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Tuesday, December 22, 2015

Tulip Planting Concerns

I have realized that all my tulip bulb planting efforts MIGHT be a waste of time.  Spring-Flowering bulbs like tulips, hyacinths, and daffodils (et al) need "chill time".  In other words, they have to get cold enough for long enough to flower properly. 

Tulips require temperatures below 50F to begin to chill.  The colder they are, the less time they need.   This has been an unusually warm December here.  We have set a couple of record high temps, but that wouldn't be too much of a problem if it also got cold sometimes.

We have only had 3 nights below 32F here this month and are not forecast to have another until JANUARY.  This is almost beyond bizarre!  The average frist hard freeze here is usually in late October and the ground usually freezes a foot down for the Winter by early December.

I sure appreciate the warmish weather for the ability to keep working outside, but what is likely to happen next Spring is that I will have tulip plants, but no flowers.  After all this work, that would be a hard blow.  At least (as I read on most sites), that won't harm the plants permanently, just prevent blooms next year.

At minimum, tulips need 8-10 weeks of freezing ground.  And since that isn't likely to happen until early January, I am going to need a late Winter keeping the ground really cold into mid-March.  And THAT isn't the usual pattern here.

And I still have 8 cages of tulips and 8 cages of hyacinths to plant!  And 150 daffodils, but they don't need cages (being toxic to voles and squirrels) so I can just use my drill auger to plant them individually.  And from past experience, I know I CAN plant 150 daffodils that way in 2 days easily.

I think I will take the hyacinths and plant them in some large plastic tubs I have.  The voles can't get into the tubs and I'll cover the tops with wire mesh to keep the squirrels out.  I can harvest the bulbs in May to plant them properly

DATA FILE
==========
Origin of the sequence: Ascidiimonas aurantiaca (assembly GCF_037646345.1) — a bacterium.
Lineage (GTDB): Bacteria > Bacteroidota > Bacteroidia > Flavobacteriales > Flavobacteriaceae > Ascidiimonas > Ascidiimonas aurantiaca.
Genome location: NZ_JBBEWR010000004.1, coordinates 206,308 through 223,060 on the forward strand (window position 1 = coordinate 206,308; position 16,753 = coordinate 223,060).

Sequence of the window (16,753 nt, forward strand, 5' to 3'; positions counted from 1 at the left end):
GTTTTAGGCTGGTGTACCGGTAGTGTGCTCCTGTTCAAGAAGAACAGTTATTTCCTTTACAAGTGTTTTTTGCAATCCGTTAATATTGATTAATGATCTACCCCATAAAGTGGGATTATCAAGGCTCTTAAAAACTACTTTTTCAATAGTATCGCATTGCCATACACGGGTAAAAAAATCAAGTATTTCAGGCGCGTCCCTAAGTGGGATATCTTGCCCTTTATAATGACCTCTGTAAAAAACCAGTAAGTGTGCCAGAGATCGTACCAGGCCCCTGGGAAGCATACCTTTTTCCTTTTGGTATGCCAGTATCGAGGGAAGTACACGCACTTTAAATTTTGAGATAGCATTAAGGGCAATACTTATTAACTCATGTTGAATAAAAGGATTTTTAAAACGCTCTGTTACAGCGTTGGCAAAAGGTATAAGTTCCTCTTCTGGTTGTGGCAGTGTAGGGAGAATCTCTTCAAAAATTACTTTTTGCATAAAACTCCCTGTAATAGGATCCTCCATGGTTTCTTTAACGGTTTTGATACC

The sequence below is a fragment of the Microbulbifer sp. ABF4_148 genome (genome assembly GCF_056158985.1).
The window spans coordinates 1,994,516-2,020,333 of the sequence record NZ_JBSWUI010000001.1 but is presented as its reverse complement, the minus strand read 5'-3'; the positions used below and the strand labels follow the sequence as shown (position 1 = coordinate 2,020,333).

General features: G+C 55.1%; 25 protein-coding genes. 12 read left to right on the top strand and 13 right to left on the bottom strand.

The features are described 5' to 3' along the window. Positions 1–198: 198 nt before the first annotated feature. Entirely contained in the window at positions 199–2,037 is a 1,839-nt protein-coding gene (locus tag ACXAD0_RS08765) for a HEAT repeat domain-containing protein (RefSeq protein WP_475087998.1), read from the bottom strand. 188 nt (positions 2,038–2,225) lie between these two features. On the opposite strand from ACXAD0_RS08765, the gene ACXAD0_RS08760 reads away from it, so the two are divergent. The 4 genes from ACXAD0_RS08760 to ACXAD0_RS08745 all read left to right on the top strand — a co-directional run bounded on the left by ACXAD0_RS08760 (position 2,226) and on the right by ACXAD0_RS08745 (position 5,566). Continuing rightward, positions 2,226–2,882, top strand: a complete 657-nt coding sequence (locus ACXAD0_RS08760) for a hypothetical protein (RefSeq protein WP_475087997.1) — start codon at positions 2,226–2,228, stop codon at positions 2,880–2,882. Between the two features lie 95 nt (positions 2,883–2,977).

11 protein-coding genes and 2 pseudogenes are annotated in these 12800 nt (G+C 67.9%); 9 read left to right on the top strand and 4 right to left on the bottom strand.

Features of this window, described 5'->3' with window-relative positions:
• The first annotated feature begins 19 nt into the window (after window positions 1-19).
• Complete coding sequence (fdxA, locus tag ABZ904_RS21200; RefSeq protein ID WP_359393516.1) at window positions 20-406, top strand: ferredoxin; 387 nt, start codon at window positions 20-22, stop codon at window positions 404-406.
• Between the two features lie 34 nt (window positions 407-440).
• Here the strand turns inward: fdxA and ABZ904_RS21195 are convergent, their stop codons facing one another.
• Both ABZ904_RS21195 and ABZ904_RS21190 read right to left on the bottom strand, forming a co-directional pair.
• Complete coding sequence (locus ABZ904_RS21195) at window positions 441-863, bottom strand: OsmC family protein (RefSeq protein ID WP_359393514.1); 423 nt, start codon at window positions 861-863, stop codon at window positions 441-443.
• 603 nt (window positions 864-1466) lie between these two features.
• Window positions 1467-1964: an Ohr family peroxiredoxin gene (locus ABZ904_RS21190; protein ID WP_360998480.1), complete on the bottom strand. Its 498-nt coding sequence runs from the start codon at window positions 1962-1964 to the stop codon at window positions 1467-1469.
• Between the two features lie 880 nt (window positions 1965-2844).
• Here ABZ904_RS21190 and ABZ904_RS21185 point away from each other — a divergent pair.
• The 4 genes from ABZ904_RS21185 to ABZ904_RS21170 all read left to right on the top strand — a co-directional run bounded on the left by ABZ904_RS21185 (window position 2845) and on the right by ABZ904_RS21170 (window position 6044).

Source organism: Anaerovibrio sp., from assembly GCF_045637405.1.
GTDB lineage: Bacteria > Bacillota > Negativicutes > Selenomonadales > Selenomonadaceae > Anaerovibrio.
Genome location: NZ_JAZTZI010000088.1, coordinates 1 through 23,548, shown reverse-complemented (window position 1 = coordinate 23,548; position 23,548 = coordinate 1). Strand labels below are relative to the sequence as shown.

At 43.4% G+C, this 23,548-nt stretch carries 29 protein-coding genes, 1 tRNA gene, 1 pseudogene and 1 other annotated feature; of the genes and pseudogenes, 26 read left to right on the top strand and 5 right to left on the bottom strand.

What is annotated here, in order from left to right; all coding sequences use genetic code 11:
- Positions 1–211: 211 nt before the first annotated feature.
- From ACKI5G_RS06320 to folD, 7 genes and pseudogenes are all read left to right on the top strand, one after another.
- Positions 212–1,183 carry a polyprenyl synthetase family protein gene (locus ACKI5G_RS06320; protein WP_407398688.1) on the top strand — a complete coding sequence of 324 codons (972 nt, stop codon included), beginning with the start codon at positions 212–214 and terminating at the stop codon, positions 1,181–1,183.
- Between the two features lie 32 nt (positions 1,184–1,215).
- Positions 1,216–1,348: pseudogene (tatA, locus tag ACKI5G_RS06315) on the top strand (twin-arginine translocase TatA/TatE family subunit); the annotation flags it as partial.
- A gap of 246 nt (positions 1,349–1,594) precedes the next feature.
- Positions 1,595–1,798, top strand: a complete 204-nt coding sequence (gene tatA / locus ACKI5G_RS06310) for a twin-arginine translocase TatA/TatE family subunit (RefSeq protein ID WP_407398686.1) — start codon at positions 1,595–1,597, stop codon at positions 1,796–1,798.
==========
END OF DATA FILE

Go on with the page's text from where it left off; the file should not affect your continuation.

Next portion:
These are probably the last tulips and hyacinths I will plant.  The Winters are getting too short for them to survive.  I shouldn't have planted these, but I got all excited when I had an excavator remove the 6' high ridge in the backyard and thought of things I could plant there instead of grass to mow.  I love to see almost anything more than grass...

And I still have 200 crocus bulbs to plant!  I kind of got in over my head this year.  But better to try to much and stay busy, then to try too little and look back with regret at wasted time now, next year.

But I also have to say...  I've lived in this spot for 30 years.  I've seen the changes in the seasons as only a gardener/landscaper can.  The ground used to be frozen solid by the start of December.  Now it happens at the start of January (this isn't the first year of warmish weather at Solstice around here).

Anyone who thinks the climate isn't generally warming isn't a gardener! 


Megan said...

Any merit in putting the bulbs in the freezer for a few days? We need to store ours in the fridge for some time before planting them given our warm winters.

Sydney, Australia

Mark's Mews (Ayla, Iza, and Marley) said...

Megan, you are quite correct that storing the bulbs in the refrigerator would help. I should have done that when they first arrived. Of course, at the time, I didn't realize how long it would take to plant them, nor how warm the soil would be even now.

But there is a problem with storing bulbs in the refrigerator.. Two actually. First, I have 2 refrigerators (One is in the basement) and they are both filled so there isn't much room. The bulbs arrived in a 3'x2'x18"tub. But there is also a sad matter of chemistry. Apples and potatoes (if I recall correctly) emit an ethelyne gas that inhibits sprouting of bulbs like tulips (I have no idea why) and I have a lot of apples and potatoes.

I probably could have arranged the 2 refrigerators to have bulbs in one and apples and potatoes in the other. It seemed unneccessary at the time, but I wish I had, now. Hindsight is always 20/20.

Next year, I will try to remember this... :)